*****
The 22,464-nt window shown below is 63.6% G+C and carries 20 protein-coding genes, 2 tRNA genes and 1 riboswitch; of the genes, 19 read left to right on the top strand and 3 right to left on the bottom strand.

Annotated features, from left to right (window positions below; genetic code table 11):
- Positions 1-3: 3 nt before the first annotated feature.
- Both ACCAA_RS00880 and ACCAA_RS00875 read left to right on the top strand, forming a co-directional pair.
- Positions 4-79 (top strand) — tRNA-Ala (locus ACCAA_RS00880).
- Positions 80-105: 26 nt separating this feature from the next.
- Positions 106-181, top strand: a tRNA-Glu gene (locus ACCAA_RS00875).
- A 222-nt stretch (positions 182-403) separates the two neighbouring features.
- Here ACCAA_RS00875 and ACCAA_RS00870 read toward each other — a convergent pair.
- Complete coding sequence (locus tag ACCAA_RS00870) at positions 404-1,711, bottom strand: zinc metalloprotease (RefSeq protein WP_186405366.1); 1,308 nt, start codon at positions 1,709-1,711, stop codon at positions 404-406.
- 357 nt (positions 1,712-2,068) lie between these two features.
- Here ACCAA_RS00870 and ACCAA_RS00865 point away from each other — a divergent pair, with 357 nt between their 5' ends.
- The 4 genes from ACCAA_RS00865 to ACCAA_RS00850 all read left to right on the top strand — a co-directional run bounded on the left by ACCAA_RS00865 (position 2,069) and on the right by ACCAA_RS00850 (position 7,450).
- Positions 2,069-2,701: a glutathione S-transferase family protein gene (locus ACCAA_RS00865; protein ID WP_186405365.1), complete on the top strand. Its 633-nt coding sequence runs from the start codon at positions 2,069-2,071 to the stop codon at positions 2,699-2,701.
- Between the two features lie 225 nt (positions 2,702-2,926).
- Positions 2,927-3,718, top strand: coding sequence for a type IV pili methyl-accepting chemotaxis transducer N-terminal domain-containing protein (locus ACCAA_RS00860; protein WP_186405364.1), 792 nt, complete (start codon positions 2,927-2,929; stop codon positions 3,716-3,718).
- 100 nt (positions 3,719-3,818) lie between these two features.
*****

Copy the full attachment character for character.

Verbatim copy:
The 22,464-nt window shown below is 63.6% G+C and carries 20 protein-coding genes, 2 tRNA genes and 1 riboswitch; of the genes, 19 read left to right on the top strand and 3 right to left on the bottom strand.

Annotated features, from left to right (window positions below; genetic code table 11):
- Positions 1-3: 3 nt before the first annotated feature.
- Both ACCAA_RS00880 and ACCAA_RS00875 read left to right on the top strand, forming a co-directional pair.
- Positions 4-79 (top strand) — tRNA-Ala (locus ACCAA_RS00880).
- Positions 80-105: 26 nt separating this feature from the next.
- Positions 106-181, top strand: a tRNA-Glu gene (locus ACCAA_RS00875).
- A 222-nt stretch (positions 182-403) separates the two neighbouring features.
- Here ACCAA_RS00875 and ACCAA_RS00870 read toward each other — a convergent pair.
- Complete coding sequence (locus tag ACCAA_RS00870) at positions 404-1,711, bottom strand: zinc metalloprotease (RefSeq protein WP_186405366.1); 1,308 nt, start codon at positions 1,709-1,711, stop codon at positions 404-406.
- 357 nt (positions 1,712-2,068) lie between these two features.
- Here ACCAA_RS00870 and ACCAA_RS00865 point away from each other — a divergent pair, with 357 nt between their 5' ends.
- The 4 genes from ACCAA_RS00865 to ACCAA_RS00850 all read left to right on the top strand — a co-directional run bounded on the left by ACCAA_RS00865 (position 2,069) and on the right by ACCAA_RS00850 (position 7,450).
- Positions 2,069-2,701: a glutathione S-transferase family protein gene (locus ACCAA_RS00865; protein ID WP_186405365.1), complete on the top strand. Its 633-nt coding sequence runs from the start codon at positions 2,069-2,071 to the stop codon at positions 2,699-2,701.
- Between the two features lie 225 nt (positions 2,702-2,926).
- Positions 2,927-3,718, top strand: coding sequence for a type IV pili methyl-accepting chemotaxis transducer N-terminal domain-containing protein (locus ACCAA_RS00860; protein WP_186405364.1), 792 nt, complete (start codon positions 2,927-2,929; stop codon positions 3,716-3,718).
- 100 nt (positions 3,719-3,818) lie between these two features.